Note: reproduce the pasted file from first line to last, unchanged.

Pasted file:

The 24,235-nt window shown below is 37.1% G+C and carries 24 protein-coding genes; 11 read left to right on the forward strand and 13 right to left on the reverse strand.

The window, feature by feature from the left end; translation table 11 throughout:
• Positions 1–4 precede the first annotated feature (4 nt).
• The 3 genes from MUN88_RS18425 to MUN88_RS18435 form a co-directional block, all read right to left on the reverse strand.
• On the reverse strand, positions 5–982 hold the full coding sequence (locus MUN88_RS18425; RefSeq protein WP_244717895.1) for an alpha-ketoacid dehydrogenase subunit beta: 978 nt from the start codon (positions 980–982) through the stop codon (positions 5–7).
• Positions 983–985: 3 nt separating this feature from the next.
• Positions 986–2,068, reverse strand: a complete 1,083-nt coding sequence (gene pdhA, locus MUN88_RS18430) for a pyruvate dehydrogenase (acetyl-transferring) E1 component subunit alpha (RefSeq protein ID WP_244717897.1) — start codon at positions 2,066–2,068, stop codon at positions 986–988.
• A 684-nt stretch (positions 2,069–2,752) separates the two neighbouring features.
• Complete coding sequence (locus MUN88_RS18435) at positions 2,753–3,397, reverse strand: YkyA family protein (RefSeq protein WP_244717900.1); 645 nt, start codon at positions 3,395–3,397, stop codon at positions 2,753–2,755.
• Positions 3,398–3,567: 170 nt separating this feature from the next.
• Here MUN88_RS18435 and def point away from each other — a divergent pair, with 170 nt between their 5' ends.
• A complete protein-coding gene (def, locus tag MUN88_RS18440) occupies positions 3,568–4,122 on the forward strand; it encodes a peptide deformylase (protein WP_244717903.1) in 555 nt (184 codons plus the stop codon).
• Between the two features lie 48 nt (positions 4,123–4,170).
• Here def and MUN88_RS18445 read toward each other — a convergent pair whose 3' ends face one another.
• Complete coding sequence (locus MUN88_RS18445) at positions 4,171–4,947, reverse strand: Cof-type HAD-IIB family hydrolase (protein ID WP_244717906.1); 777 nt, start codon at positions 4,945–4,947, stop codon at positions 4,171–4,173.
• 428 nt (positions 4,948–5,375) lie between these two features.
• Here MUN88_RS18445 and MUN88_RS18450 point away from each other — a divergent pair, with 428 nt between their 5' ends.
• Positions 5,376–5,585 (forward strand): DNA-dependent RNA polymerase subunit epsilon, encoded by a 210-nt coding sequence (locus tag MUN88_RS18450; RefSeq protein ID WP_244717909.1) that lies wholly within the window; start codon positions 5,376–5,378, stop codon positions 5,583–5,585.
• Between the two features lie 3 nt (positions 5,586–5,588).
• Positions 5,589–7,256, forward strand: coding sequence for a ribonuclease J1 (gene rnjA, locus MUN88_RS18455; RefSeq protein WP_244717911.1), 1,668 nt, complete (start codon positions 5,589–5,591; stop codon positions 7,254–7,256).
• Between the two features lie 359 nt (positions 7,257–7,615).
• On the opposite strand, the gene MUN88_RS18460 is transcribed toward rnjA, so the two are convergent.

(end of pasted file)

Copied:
The 24,235-nt window shown below is 37.1% G+C and carries 24 protein-coding genes; 11 read left to right on the forward strand and 13 right to left on the reverse strand.

The window, feature by feature from the left end; translation table 11 throughout:
• Positions 1–4 precede the first annotated feature (4 nt).
• The 3 genes from MUN88_RS18425 to MUN88_RS18435 form a co-directional block, all read right to left on the reverse strand.
• On the reverse strand, positions 5–982 hold the full coding sequence (locus MUN88_RS18425; RefSeq protein WP_244717895.1) for an alpha-ketoacid dehydrogenase subunit beta: 978 nt from the start codon (positions 980–982) through the stop codon (positions 5–7).
• Positions 983–985: 3 nt separating this feature from the next.
• Positions 986–2,068, reverse strand: a complete 1,083-nt coding sequence (gene pdhA, locus MUN88_RS18430) for a pyruvate dehydrogenase (acetyl-transferring) E1 component subunit alpha (RefSeq protein ID WP_244717897.1) — start codon at positions 2,066–2,068, stop codon at positions 986–988.
• A 684-nt stretch (positions 2,069–2,752) separates the two neighbouring features.
• Complete coding sequence (locus MUN88_RS18435) at positions 2,753–3,397, reverse strand: YkyA family protein (RefSeq protein WP_244717900.1); 645 nt, start codon at positions 3,395–3,397, stop codon at positions 2,753–2,755.
• Positions 3,398–3,567: 170 nt separating this feature from the next.
• Here MUN88_RS18435 and def point away from each other — a divergent pair, with 170 nt between their 5' ends.
• A complete protein-coding gene (def, locus tag MUN88_RS18440) occupies positions 3,568–4,122 on the forward strand; it encodes a peptide deformylase (protein WP_244717903.1) in 555 nt (184 codons plus the stop codon).
• Between the two features lie 48 nt (positions 4,123–4,170).
• Here def and MUN88_RS18445 read toward each other — a convergent pair whose 3' ends face one another.
• Complete coding sequence (locus MUN88_RS18445) at positions 4,171–4,947, reverse strand: Cof-type HAD-IIB family hydrolase (protein ID WP_244717906.1); 777 nt, start codon at positions 4,945–4,947, stop codon at positions 4,171–4,173.
• 428 nt (positions 4,948–5,375) lie between these two features.
• Here MUN88_RS18445 and MUN88_RS18450 point away from each other — a divergent pair, with 428 nt between their 5' ends.
• Positions 5,376–5,585 (forward strand): DNA-dependent RNA polymerase subunit epsilon, encoded by a 210-nt coding sequence (locus tag MUN88_RS18450; RefSeq protein ID WP_244717909.1) that lies wholly within the window; start codon positions 5,376–5,378, stop codon positions 5,583–5,585.
• Between the two features lie 3 nt (positions 5,586–5,588).
• Positions 5,589–7,256, forward strand: coding sequence for a ribonuclease J1 (gene rnjA, locus MUN88_RS18455; RefSeq protein WP_244717911.1), 1,668 nt, complete (start codon positions 5,589–5,591; stop codon positions 7,254–7,256).
• Between the two features lie 359 nt (positions 7,257–7,615).
• On the opposite strand, the gene MUN88_RS18460 is transcribed toward rnjA, so the two are convergent.